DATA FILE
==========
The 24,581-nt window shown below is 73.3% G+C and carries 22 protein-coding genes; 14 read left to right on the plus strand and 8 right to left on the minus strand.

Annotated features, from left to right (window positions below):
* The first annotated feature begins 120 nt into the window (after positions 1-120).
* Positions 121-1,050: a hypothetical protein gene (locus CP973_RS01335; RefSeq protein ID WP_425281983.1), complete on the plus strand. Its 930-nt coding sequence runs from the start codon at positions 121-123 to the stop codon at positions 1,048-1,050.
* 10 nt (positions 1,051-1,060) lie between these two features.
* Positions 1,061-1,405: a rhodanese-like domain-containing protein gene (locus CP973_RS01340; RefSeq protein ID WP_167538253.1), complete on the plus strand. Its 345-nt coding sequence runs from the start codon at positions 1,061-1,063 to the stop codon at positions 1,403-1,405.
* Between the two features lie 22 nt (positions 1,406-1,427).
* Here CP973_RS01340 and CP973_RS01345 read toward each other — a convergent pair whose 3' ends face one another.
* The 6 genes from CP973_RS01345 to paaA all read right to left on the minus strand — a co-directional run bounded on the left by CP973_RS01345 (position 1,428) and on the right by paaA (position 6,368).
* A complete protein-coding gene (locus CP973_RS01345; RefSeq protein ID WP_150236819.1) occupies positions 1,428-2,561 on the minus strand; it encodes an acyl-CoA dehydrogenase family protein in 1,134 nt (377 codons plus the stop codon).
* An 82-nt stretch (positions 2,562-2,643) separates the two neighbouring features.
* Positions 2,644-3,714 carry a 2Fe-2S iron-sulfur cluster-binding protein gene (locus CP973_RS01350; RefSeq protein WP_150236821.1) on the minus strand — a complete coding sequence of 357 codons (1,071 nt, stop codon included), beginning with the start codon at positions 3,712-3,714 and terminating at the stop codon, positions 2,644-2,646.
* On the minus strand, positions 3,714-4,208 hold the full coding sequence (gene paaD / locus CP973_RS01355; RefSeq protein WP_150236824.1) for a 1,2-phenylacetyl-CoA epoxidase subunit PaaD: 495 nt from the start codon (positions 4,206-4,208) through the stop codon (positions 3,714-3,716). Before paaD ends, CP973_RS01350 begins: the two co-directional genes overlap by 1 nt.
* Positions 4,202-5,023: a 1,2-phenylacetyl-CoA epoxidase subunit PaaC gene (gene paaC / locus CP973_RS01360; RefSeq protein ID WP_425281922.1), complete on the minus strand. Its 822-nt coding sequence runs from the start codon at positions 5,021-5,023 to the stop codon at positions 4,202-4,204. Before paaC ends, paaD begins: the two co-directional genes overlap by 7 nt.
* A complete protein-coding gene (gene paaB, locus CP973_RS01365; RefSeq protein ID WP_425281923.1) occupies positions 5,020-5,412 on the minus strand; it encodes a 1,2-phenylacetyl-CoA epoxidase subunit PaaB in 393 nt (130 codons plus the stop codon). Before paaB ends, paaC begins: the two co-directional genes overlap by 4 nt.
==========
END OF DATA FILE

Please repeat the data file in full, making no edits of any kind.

The 24,581-nt window shown below is 73.3% G+C and carries 22 protein-coding genes; 14 read left to right on the plus strand and 8 right to left on the minus strand.

Annotated features, from left to right (window positions below):
* The first annotated feature begins 120 nt into the window (after positions 1-120).
* Positions 121-1,050: a hypothetical protein gene (locus CP973_RS01335; RefSeq protein ID WP_425281983.1), complete on the plus strand. Its 930-nt coding sequence runs from the start codon at positions 121-123 to the stop codon at positions 1,048-1,050.
* 10 nt (positions 1,051-1,060) lie between these two features.
* Positions 1,061-1,405: a rhodanese-like domain-containing protein gene (locus CP973_RS01340; RefSeq protein ID WP_167538253.1), complete on the plus strand. Its 345-nt coding sequence runs from the start codon at positions 1,061-1,063 to the stop codon at positions 1,403-1,405.
* Between the two features lie 22 nt (positions 1,406-1,427).
* Here CP973_RS01340 and CP973_RS01345 read toward each other — a convergent pair whose 3' ends face one another.
* The 6 genes from CP973_RS01345 to paaA all read right to left on the minus strand — a co-directional run bounded on the left by CP973_RS01345 (position 1,428) and on the right by paaA (position 6,368).
* A complete protein-coding gene (locus CP973_RS01345; RefSeq protein ID WP_150236819.1) occupies positions 1,428-2,561 on the minus strand; it encodes an acyl-CoA dehydrogenase family protein in 1,134 nt (377 codons plus the stop codon).
* An 82-nt stretch (positions 2,562-2,643) separates the two neighbouring features.
* Positions 2,644-3,714 carry a 2Fe-2S iron-sulfur cluster-binding protein gene (locus CP973_RS01350; RefSeq protein WP_150236821.1) on the minus strand — a complete coding sequence of 357 codons (1,071 nt, stop codon included), beginning with the start codon at positions 3,712-3,714 and terminating at the stop codon, positions 2,644-2,646.
* On the minus strand, positions 3,714-4,208 hold the full coding sequence (gene paaD / locus CP973_RS01355; RefSeq protein WP_150236824.1) for a 1,2-phenylacetyl-CoA epoxidase subunit PaaD: 495 nt from the start codon (positions 4,206-4,208) through the stop codon (positions 3,714-3,716). Before paaD ends, CP973_RS01350 begins: the two co-directional genes overlap by 1 nt.
* Positions 4,202-5,023: a 1,2-phenylacetyl-CoA epoxidase subunit PaaC gene (gene paaC / locus CP973_RS01360; RefSeq protein ID WP_425281922.1), complete on the minus strand. Its 822-nt coding sequence runs from the start codon at positions 5,021-5,023 to the stop codon at positions 4,202-4,204. Before paaC ends, paaD begins: the two co-directional genes overlap by 7 nt.
* A complete protein-coding gene (gene paaB, locus CP973_RS01365; RefSeq protein ID WP_425281923.1) occupies positions 5,020-5,412 on the minus strand; it encodes a 1,2-phenylacetyl-CoA epoxidase subunit PaaB in 393 nt (130 codons plus the stop codon). Before paaB ends, paaC begins: the two co-directional genes overlap by 4 nt.